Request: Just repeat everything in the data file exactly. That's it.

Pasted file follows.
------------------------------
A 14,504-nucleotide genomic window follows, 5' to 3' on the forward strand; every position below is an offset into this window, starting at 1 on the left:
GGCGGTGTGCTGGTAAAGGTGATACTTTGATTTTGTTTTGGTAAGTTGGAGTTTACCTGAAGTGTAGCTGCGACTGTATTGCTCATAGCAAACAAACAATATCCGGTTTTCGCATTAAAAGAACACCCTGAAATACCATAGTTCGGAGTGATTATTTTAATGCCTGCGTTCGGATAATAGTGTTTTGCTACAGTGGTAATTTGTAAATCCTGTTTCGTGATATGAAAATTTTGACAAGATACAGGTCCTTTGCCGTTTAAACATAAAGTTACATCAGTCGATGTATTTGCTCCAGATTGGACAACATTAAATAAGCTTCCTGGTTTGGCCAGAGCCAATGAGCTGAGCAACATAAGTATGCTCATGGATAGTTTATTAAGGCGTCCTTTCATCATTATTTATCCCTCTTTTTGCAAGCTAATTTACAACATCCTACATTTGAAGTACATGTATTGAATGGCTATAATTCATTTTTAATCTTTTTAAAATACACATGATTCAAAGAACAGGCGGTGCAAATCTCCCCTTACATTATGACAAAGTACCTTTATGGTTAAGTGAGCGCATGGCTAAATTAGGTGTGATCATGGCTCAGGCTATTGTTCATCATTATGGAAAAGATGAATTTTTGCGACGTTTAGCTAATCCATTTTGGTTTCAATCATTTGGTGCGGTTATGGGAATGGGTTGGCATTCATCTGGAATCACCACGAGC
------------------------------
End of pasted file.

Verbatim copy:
A 14,504-nucleotide genomic window follows, 5' to 3' on the forward strand; every position below is an offset into this window, starting at 1 on the left:
GGCGGTGTGCTGGTAAAGGTGATACTTTGATTTTGTTTTGGTAAGTTGGAGTTTACCTGAAGTGTAGCTGCGACTGTATTGCTCATAGCAAACAAACAATATCCGGTTTTCGCATTAAAAGAACACCCTGAAATACCATAGTTCGGAGTGATTATTTTAATGCCTGCGTTCGGATAATAGTGTTTTGCTACAGTGGTAATTTGTAAATCCTGTTTCGTGATATGAAAATTTTGACAAGATACAGGTCCTTTGCCGTTTAAACATAAAGTTACATCAGTCGATGTATTTGCTCCAGATTGGACAACATTAAATAAGCTTCCTGGTTTGGCCAGAGCCAATGAGCTGAGCAACATAAGTATGCTCATGGATAGTTTATTAAGGCGTCCTTTCATCATTATTTATCCCTCTTTTTGCAAGCTAATTTACAACATCCTACATTTGAAGTACATGTATTGAATGGCTATAATTCATTTTTAATCTTTTTAAAATACACATGATTCAAAGAACAGGCGGTGCAAATCTCCCCTTACATTATGACAAAGTACCTTTATGGTTAAGTGAGCGCATGGCTAAATTAGGTGTGATCATGGCTCAGGCTATTGTTCATCATTATGGAAAAGATGAATTTTTGCGACGTTTAGCTAATCCATTTTGGTTTCAATCATTTGGTGCGGTTATGGGAATGGGTTGGCATTCATCTGGAATCACCACGAGC